Being a cook used to be the kind of job people settled for. Now it’s one to aspire to.
The shift in American culture — thank you very much “Top Chef” and “Chopped” — is what helped persuade Colleen Koperek to stop shuffling papers and start shucking fava beans.
“You have time to think about what you want to do,” says Koperek, a Somerville resident, who left her administrative job at Massachusetts Institute of Technology last year to attend the Cambridge School of Culinary Arts. “I’d always enjoyed cooking, and loved having dinner parties.”
Koperek, 27, is one of a number of career changers at the school. When unhappy workers decide to pursue a passion, the road often leads to food. “We hear the same story over and over again,” says John Hannon, director of operations at CSCA. “ ‘I’m pursuing my passion. I never thought of it as an aspirational job. I thought of it as a menial job.’ ” He sees up to 250 students a year looking for an opportunity in the food industry.
CSCA’s student population ranges from young adults in their 20s to folks in their 40s and 50s. Hannon says changing careers happens at a quicker pace for 20-somethings, a generation that gets “the seven-year itch a little bit faster.”
Many people won’t stand for being stagnant at work any longer when they can make a change, even a dramatic one. “We live in a society where switching jobs is a little more acceptable, and a little more expected,” says Hannon.
After finishing the culinary program in February, Koperek took a job as a prep cook at Ten Tables in Cambridge, where she spends her days roasting sunchokes, making vegetable stock, and baking chocolate terrine.
Laurel McConville was among those itching after five years on the job. The former elementary school teacher was working at her “dream job” at Mission Hill School in Boston when she started to rethink her dream. “I was looking for more work-life balance. It wasn’t hating my job. I just felt if I’m giving so much of myself to my work, I’d rather be working for myself,” says the South End resident.
A lifelong health food enthusiast and daughter of a flower shop owner, McConville, 30, knew she wanted to go the entrepreneur route. She got her training — albeit, informally — working the counter at Flour Bakery + Cafe, where she observed owner Joanne Chang running her small chain of successful bakeries after leaving a management consultant job.
“I went thinking I would do it for four months, just to get inspiration and experience. But I stayed there a little over a year,” says McConville. “I was making the connections I needed to make in the food world and in the South End, and I knew I wanted to be a part of the neighborhood.”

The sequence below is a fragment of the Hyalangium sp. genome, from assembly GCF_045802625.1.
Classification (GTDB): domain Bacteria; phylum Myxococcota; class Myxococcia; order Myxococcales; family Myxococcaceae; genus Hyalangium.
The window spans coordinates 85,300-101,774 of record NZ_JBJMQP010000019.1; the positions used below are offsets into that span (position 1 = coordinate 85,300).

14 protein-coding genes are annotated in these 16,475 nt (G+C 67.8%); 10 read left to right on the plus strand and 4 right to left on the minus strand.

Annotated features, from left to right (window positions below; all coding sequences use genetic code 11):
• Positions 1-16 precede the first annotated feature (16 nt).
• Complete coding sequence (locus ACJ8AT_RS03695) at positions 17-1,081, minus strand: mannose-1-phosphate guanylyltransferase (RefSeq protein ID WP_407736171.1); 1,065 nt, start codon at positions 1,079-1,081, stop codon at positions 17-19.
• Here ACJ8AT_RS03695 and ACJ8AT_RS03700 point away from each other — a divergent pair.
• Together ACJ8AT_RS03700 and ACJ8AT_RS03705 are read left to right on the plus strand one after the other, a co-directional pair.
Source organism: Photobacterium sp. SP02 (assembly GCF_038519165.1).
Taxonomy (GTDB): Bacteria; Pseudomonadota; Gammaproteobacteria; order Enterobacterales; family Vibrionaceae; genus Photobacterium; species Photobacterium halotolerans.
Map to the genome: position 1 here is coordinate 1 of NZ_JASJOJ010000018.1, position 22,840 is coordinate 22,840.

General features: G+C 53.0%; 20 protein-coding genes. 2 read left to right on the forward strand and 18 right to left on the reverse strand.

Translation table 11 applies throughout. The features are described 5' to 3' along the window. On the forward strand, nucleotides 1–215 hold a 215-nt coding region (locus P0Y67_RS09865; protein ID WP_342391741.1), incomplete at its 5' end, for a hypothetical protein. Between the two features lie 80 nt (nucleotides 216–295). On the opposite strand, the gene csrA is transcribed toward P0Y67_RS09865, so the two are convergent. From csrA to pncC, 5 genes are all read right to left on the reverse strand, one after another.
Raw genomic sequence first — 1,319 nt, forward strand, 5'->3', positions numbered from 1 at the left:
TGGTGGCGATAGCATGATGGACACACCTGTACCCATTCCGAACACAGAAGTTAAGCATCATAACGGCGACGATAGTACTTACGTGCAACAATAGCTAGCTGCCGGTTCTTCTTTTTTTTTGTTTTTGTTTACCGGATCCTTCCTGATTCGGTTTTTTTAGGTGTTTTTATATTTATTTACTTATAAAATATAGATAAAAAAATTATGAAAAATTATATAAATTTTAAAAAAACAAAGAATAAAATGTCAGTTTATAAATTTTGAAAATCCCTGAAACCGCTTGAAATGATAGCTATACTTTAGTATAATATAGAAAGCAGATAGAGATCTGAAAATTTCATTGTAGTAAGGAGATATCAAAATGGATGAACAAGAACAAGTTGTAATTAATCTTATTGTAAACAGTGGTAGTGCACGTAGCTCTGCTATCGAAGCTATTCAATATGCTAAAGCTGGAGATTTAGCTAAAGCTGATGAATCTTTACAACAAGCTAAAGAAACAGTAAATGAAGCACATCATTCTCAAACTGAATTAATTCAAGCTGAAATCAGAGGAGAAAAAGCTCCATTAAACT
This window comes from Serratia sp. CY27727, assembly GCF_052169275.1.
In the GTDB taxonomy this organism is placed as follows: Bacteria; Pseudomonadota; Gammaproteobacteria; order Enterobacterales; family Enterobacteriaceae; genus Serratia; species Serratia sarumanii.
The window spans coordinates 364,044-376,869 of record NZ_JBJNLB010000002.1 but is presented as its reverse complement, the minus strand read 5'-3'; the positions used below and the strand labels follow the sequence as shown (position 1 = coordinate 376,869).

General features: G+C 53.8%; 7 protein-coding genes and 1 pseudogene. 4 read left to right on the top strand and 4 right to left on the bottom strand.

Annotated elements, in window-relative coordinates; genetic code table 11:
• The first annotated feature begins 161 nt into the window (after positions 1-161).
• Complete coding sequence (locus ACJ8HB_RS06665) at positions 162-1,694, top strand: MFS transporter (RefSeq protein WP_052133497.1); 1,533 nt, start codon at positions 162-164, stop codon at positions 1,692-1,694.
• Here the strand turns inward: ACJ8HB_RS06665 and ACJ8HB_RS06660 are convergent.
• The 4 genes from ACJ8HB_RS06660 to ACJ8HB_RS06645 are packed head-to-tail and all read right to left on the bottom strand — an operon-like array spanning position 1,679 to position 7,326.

McConville left Flour last year and began to plot out her own business. She plans to open Nectar & Green, an organic juice bar and health food shop, this summer. Though her lease isn’t final, she is ready with equipment and signage, and has refined a menu of blended and pressed juices, which she describes as “a celebration of the vegetable.”
Among her concoctions are fennel, lemon, yellow pepper, and squash; and carrot, banana, mango, and bok choy. Her signature blend is made of grapefruit, kale, banana, and hemp. The grapefruit blend is “the juice that I crave the most,” McConville says, “and the one that always gets people over their fear of drinking something green.”
Health and wellness were also deciding factors for Koperek, who was diagnosed with celiac disease three years ago and hopes to eventually leave Ten Tables to open her own personal chef business, which she’ll call Fearless Foods. “My goal is to provide food for people who have food allergies, who may need it for a party or weekend dinners and have it prepared by someone who understands it day to day,” she says.
But not everyone wants to be a “Top Chef.” Vanessa Spilios, 35, of Brookline, left a successful management consulting career for Boston University’s Certificate Program in the Culinary Arts. After completing the 18-week, full-time program, she landed a job as a culinary specialist for Euro-Pro, a Newton-based company known for its Ninja products. “I’m in my dream job,” she says. “I get to cook and be creative.”
‘We hear the same story: “I’m pursuing my passion. I never thought of it as an aspirational job. I thought of it as a menial job.’’ ’ — John Hannon, director of operations, Cambridge School of Culinary Arts
No two days at Euro-Pro are the same. She might spend one setting test protocols for company products such as the Ninja blender, and another coming up with new recipes like a Chillout Chai smoothie (bananas, chai tea, and soy milk) or Lean Green Ninja (mango, pineapple, banana, kale, and spinach). “It’s one of these jobs I didn’t know existed,” Spilios says. What she did know when she started culinary school in 2011 was that the chef lifestyle did not appeal to her. “I’m not cut out to be in a restaurant kitchen.”
But she finds creativity in coming up with recipes that real cooks can use. For Mother’s Day, she whipped up a frittata, and recently remade sole meuniere in the Ninja cooker by steaming it instead of cooking it in a pan with butter.
“I thought I’d never make a career in food. But I had this voice in my ear, and I had to listen to it,” she says. “It’s been a great change for me.”